Device's support of discard should be verified before performing any form of discarding.

It is possilbe to use lsblk utility from sys-apps/util-linux:

user $lsblk --discard
NAME   DISC-ALN DISC-GRAN DISC-MAX DISC-ZERO
sda           0      512B       2G         0
├─sda1        0      512B       2G         0
├─sda2        0      512B       2G         0
└─sda3        0      512B       2G         0
sdb           0        0B       0B         0
└─sdb1        0        0B       0B         0

A device supporting discard has non-zero values of DISC-GRAN (discard granularity) and DISC-MAX (discard max bytes). In this example listing the /dev/sda supports discard and /dev/sdb does not.

Warning
Performing discard on a device that does not support it is potentially unsafe.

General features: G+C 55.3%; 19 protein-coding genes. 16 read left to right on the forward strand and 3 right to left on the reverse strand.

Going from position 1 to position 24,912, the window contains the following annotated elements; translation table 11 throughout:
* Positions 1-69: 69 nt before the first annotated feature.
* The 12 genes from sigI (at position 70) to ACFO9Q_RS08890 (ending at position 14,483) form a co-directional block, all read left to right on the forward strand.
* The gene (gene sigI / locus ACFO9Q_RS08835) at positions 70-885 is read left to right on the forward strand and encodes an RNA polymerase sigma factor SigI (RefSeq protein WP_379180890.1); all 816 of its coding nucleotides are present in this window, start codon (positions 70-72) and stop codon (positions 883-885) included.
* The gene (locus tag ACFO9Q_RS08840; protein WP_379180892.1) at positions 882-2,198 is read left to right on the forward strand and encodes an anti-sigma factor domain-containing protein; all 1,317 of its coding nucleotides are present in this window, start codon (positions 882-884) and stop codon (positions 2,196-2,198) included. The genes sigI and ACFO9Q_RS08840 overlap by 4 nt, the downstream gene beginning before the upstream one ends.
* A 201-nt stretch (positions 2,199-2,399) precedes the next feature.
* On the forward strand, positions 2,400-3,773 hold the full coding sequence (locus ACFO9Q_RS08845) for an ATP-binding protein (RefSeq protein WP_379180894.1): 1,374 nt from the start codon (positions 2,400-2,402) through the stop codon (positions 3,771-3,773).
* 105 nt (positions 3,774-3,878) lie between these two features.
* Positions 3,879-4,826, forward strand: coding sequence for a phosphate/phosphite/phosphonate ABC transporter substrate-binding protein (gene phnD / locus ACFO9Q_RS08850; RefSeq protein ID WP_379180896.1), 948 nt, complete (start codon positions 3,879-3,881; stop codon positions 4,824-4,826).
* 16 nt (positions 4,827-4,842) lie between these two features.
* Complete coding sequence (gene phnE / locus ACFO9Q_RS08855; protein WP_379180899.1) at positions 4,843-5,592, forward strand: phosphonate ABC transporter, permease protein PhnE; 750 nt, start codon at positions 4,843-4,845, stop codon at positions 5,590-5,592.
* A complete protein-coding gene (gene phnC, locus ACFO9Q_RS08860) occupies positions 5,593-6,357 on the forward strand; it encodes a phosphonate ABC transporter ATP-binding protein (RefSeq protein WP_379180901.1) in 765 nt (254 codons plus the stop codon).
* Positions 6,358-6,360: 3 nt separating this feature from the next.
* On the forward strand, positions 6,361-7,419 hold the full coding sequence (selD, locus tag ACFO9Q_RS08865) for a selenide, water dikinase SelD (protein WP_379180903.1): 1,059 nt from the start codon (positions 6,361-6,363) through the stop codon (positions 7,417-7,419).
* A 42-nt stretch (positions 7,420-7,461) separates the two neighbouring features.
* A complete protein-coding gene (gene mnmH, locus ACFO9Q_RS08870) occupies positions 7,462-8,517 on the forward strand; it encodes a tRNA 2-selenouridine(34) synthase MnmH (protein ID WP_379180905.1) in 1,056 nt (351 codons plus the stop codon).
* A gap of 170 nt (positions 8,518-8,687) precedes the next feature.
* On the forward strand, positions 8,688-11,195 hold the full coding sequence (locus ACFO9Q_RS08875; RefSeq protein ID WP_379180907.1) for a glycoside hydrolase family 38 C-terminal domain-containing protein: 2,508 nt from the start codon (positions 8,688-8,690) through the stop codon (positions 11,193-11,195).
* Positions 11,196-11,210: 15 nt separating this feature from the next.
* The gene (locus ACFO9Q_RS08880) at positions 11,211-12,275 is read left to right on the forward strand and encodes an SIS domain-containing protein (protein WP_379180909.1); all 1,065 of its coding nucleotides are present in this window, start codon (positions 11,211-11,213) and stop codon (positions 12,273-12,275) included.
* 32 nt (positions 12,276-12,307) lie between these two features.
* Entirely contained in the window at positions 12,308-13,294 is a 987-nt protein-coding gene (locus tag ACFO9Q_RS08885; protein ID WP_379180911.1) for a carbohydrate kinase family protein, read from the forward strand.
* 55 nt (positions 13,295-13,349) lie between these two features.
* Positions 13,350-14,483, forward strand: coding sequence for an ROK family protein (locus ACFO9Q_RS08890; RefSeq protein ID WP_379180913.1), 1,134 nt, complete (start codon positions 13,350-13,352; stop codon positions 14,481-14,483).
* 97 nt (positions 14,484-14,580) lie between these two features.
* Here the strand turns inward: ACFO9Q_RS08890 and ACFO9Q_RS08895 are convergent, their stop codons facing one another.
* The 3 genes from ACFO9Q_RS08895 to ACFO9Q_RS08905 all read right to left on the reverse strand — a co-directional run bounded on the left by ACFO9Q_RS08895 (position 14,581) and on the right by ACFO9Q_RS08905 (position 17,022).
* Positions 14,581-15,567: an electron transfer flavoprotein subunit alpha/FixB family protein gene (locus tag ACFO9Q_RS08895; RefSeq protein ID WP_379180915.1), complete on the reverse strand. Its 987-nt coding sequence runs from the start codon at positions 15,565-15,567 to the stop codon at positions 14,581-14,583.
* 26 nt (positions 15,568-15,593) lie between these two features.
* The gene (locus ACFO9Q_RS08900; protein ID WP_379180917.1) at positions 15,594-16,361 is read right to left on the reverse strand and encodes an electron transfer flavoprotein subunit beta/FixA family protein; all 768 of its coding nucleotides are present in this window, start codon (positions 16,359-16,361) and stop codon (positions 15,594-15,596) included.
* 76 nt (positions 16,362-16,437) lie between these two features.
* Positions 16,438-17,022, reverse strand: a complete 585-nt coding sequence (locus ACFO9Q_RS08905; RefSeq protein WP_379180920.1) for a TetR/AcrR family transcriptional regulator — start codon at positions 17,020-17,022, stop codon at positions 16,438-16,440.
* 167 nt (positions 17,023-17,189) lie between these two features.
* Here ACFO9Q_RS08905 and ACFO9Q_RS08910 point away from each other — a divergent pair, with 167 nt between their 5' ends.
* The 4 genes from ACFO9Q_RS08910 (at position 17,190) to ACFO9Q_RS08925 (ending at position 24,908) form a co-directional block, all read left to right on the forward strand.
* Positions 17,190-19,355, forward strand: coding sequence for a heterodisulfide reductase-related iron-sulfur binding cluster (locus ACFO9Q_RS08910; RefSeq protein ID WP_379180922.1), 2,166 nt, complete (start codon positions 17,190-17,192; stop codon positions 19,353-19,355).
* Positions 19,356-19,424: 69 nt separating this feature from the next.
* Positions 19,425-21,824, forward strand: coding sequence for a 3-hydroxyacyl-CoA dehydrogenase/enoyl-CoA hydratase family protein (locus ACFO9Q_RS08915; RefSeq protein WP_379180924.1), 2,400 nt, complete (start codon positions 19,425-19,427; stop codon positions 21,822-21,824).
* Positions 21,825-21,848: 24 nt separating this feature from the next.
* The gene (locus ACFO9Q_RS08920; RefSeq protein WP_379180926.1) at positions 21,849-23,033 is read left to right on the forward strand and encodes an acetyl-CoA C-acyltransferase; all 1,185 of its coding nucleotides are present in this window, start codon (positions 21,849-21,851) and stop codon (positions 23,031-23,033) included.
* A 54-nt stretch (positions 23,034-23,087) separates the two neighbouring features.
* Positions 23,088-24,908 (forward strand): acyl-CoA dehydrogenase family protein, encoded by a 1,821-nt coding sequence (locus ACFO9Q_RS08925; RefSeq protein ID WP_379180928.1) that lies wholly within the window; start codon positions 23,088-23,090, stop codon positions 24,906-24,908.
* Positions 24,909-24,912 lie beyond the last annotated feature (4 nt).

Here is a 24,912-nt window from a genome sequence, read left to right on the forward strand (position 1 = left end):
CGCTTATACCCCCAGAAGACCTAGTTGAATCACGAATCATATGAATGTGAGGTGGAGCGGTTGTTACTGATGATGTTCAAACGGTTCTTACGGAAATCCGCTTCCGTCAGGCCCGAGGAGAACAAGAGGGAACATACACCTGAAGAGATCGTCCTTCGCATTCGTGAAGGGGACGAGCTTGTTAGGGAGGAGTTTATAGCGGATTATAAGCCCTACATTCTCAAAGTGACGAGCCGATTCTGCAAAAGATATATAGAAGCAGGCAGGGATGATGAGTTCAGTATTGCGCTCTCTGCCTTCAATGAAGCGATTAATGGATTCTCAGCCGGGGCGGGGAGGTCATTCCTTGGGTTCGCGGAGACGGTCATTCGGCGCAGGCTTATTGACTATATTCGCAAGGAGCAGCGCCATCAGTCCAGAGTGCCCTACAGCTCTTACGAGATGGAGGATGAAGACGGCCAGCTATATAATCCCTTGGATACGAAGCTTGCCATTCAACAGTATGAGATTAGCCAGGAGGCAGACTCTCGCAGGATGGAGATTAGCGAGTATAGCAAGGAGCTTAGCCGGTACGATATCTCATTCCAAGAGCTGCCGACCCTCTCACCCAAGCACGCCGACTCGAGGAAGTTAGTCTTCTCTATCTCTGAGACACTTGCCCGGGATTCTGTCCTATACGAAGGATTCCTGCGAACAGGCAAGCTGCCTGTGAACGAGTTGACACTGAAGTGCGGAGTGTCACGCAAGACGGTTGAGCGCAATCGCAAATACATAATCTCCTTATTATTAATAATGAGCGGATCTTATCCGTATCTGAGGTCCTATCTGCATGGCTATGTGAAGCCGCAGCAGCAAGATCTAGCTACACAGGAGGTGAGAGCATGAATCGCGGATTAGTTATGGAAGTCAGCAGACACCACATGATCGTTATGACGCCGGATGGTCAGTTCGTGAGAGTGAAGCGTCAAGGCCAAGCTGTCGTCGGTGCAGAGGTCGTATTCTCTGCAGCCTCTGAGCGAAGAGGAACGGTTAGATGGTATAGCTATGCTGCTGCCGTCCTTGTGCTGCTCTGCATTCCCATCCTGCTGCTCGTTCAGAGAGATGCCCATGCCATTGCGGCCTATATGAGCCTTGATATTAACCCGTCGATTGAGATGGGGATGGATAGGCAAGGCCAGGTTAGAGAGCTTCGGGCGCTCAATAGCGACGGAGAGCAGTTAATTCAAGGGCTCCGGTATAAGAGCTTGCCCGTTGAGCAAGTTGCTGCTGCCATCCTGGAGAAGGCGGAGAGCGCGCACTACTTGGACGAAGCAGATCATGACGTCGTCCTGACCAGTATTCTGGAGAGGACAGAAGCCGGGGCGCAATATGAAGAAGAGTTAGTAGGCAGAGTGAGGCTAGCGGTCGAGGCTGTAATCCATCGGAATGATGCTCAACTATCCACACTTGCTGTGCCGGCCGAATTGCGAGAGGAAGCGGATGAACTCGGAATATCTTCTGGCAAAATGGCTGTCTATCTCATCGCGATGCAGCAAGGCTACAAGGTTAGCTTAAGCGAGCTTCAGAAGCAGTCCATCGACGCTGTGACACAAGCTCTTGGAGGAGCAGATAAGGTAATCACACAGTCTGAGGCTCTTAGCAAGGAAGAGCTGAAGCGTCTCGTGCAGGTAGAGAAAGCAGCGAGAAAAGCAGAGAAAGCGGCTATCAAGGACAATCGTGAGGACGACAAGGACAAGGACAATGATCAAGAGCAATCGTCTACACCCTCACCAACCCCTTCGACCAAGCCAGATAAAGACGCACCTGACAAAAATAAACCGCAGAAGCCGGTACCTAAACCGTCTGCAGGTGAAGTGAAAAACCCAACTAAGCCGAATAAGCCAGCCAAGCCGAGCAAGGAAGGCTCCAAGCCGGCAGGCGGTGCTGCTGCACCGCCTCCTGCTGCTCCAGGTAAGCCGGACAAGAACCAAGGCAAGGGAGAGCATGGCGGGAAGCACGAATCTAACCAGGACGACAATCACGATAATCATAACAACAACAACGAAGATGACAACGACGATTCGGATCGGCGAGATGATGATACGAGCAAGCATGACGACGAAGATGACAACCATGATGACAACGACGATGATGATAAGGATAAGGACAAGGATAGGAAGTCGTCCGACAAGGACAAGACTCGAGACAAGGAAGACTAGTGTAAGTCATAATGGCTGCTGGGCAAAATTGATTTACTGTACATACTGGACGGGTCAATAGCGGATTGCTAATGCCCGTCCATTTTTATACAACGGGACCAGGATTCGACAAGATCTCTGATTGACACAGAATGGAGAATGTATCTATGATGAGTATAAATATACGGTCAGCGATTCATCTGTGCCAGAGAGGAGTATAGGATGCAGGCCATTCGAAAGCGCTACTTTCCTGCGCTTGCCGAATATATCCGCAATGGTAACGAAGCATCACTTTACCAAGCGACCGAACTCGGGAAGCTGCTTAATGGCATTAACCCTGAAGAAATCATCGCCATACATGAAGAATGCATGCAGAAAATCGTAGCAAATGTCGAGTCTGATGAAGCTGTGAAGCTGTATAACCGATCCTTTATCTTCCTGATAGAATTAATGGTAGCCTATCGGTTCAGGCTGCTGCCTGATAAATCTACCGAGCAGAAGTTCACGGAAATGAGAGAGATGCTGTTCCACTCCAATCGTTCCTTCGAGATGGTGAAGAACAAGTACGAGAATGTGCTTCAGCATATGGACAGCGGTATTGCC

Initial setup

Partitioning

Sizes of SSD internal data structures (blocks and pages) varies across different devices. Filesystems operates on data structures of different sizes. For optimal performance filesystem data structures should aim not to cross boundaries of underlying SSD internal data structures. Thus effectively minimizing the number of required internal SSD operations. This can be achieved by aligning start of each partition — the common alignment is to 1 MiB.

Both parted and fdisk partitioning utilities support partition alignment. For parted, there is -a optimal option. Recent versions of fdisk should use optimal alignment by default[7].

It is possible to easily check the alignment for given partition using parted:

root #parted /dev/sda
(parted) align-check optimal 1
1 aligned

For further details about the partitioning, follow dedicated handbook chapter.

blkdiscard

blkdiscard utility from sys-apps/util-linux-2.23 (or later) discards all data blocks on given device.

Warning
All data on the discarded device will be lost!

LVM

LVM aligns to MiB boundaries and passes discards to underlying devices by default. No additional configuration is required.

In order to discard all unused space in a Volume Group (VG) use the blkdiscard utility:

root #lvcreate -l100%FREE -n trim yourvg
root #blkdiscard /dev/yourvg/trim